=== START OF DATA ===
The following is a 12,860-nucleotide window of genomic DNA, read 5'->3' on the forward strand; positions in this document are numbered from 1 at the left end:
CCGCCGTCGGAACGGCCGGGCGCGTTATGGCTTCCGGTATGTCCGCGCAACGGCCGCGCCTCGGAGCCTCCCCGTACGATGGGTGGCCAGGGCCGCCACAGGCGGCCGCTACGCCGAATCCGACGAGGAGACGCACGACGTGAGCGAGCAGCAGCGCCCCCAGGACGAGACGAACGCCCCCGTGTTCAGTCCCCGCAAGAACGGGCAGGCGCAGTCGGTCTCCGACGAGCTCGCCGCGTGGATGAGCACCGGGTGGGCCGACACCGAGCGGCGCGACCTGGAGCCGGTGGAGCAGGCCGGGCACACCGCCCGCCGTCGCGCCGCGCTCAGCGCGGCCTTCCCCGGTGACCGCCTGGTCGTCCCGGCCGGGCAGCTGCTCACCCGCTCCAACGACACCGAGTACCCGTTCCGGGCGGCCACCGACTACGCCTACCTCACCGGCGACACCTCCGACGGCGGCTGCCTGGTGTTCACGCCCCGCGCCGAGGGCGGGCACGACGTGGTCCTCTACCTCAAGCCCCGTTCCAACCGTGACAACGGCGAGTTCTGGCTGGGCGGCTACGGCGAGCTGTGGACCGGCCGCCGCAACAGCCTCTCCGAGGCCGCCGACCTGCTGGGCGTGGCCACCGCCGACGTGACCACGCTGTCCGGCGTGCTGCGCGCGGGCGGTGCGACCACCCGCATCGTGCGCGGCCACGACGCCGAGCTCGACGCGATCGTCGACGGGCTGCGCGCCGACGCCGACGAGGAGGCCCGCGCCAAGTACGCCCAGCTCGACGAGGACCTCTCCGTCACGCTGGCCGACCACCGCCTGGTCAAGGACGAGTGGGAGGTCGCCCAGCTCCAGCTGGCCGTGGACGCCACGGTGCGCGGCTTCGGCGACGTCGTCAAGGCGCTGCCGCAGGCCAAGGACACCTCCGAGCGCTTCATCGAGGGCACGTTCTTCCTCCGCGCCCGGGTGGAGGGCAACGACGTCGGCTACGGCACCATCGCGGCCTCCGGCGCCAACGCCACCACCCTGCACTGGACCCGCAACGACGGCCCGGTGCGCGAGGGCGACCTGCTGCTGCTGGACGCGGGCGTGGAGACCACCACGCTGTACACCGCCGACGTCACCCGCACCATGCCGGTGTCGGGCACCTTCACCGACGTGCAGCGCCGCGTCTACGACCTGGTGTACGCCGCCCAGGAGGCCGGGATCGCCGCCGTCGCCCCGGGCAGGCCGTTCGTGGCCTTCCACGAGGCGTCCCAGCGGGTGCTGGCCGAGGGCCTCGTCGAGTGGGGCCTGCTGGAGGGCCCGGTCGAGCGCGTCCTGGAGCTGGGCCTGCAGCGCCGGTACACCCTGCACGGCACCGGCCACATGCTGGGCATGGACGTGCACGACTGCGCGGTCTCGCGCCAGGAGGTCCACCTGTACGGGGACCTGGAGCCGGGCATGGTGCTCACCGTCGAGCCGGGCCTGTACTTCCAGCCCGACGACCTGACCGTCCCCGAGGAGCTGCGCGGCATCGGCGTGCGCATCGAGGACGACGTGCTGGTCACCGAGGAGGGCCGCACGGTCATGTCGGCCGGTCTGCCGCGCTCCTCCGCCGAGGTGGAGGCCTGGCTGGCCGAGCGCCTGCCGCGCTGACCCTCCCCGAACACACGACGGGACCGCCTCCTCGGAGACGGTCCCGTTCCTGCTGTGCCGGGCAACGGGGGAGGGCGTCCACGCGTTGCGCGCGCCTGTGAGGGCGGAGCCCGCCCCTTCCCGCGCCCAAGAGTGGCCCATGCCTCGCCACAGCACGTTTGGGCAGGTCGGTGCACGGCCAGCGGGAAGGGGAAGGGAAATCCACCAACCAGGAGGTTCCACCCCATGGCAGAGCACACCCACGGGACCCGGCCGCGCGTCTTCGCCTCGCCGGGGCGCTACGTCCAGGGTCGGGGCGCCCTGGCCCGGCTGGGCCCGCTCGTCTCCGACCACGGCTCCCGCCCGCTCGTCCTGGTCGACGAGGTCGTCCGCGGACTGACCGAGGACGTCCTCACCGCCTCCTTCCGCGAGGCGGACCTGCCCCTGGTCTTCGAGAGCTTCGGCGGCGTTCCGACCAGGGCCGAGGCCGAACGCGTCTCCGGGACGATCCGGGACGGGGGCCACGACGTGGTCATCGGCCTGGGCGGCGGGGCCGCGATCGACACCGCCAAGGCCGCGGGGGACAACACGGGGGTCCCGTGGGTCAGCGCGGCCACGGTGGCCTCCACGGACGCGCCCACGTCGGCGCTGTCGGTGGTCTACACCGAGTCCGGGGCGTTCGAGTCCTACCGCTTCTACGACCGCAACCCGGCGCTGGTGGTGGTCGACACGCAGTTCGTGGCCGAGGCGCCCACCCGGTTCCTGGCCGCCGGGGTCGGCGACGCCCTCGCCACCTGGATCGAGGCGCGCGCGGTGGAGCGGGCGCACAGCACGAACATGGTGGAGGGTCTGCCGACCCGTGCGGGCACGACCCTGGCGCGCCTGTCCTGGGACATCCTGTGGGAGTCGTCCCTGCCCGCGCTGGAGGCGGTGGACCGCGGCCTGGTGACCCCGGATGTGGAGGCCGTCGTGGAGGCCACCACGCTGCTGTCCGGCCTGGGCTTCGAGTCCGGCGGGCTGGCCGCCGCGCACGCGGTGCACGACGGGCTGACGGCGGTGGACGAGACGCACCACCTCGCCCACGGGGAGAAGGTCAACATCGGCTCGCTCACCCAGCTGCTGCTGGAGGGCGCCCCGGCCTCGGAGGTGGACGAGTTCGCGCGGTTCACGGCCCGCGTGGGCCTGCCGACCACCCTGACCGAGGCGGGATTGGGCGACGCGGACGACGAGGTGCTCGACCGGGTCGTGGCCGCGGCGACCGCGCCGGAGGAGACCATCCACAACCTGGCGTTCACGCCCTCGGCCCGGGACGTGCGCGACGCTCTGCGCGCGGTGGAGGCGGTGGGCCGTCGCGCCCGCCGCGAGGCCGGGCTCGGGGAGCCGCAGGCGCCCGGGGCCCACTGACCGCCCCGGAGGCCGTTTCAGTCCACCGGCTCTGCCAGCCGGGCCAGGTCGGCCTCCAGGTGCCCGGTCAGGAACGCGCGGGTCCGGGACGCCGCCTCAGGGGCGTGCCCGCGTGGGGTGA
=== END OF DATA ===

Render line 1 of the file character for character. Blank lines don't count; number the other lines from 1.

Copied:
The following is a 12,860-nucleotide window of genomic DNA, read 5'->3' on the forward strand; positions in this document are numbered from 1 at the left end: